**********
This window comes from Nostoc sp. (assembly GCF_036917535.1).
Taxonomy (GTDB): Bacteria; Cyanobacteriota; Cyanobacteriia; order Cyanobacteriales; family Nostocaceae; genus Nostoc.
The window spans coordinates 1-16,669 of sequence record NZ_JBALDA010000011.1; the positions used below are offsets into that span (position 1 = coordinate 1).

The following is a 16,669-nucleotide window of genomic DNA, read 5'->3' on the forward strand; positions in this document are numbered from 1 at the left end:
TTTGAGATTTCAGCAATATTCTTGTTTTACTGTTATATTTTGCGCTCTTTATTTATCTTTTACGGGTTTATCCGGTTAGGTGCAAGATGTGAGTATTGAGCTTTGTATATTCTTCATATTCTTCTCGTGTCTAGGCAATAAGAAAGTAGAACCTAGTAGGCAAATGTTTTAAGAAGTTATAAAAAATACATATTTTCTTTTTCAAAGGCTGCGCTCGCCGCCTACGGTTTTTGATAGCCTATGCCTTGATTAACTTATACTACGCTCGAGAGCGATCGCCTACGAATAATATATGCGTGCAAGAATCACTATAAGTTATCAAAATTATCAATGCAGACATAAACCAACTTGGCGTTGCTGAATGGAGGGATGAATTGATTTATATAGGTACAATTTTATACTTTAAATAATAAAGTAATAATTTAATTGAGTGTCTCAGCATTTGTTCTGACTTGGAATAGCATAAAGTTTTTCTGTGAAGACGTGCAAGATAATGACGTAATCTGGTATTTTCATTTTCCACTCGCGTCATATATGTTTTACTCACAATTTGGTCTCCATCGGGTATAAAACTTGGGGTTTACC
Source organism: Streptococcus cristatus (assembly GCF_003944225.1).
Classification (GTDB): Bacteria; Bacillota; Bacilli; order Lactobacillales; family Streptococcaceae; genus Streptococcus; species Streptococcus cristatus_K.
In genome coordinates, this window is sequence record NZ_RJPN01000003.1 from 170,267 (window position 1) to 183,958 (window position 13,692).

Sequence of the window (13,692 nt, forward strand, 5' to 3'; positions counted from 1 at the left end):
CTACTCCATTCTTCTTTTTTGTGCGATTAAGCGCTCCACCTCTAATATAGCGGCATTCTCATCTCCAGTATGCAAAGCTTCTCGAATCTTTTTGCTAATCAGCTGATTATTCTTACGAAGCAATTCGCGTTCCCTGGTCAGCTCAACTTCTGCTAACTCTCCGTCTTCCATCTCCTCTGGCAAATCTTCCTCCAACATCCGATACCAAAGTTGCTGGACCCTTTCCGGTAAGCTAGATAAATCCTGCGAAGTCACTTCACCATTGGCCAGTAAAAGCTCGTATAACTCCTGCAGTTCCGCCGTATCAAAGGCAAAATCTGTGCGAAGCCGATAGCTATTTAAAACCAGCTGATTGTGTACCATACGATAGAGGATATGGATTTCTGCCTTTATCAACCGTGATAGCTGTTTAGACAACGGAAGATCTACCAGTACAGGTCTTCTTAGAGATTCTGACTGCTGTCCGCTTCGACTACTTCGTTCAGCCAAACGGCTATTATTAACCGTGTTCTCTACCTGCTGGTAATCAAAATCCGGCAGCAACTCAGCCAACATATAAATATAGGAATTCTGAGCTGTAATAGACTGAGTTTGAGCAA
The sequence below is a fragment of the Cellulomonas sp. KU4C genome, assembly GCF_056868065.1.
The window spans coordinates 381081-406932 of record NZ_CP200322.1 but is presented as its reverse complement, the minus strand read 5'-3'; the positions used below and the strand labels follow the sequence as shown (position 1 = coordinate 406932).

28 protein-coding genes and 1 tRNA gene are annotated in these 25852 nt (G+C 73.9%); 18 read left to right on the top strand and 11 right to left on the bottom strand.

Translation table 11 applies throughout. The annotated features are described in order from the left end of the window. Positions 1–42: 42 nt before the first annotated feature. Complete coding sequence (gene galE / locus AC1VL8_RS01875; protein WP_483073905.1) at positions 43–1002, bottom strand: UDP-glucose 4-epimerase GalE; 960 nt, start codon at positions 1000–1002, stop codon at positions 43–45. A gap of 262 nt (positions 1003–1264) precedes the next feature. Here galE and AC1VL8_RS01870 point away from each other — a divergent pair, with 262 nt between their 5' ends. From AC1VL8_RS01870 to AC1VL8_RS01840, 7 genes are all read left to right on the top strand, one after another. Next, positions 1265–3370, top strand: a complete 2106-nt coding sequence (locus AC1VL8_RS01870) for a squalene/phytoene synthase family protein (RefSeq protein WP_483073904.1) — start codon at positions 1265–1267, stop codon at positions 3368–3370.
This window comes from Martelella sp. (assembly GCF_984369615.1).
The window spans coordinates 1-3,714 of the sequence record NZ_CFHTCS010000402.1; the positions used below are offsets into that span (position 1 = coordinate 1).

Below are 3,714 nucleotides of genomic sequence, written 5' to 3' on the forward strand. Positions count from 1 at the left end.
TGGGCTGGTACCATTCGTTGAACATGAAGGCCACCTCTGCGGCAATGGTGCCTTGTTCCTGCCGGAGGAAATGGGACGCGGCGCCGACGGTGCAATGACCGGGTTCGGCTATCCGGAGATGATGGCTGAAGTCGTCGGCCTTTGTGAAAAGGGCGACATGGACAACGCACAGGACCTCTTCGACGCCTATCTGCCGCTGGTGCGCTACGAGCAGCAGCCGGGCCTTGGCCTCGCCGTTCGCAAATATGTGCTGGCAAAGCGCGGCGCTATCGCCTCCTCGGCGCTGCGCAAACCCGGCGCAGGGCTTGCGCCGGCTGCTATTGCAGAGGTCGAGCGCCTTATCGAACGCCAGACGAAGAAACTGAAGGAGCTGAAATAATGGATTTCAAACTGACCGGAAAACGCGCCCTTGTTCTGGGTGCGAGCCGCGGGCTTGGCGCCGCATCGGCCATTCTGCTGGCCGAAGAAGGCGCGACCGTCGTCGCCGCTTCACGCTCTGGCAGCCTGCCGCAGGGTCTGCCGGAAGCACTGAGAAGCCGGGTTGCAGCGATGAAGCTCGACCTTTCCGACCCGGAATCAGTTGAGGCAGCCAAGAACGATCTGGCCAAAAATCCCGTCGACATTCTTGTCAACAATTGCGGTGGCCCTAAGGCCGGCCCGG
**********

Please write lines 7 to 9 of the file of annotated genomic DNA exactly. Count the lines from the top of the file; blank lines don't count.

Classification (GTDB): Bacteria; Bacillota; Bacilli; order Lactobacillales; family Streptococcaceae; genus Streptococcus; species Streptococcus cristatus_K.
In genome coordinates, this window is sequence record NZ_RJPN01000003.1 from 170,267 (window position 1) to 183,958 (window position 13,692).

Sequence of the window (13,692 nt, forward strand, 5' to 3'; positions counted from 1 at the left end):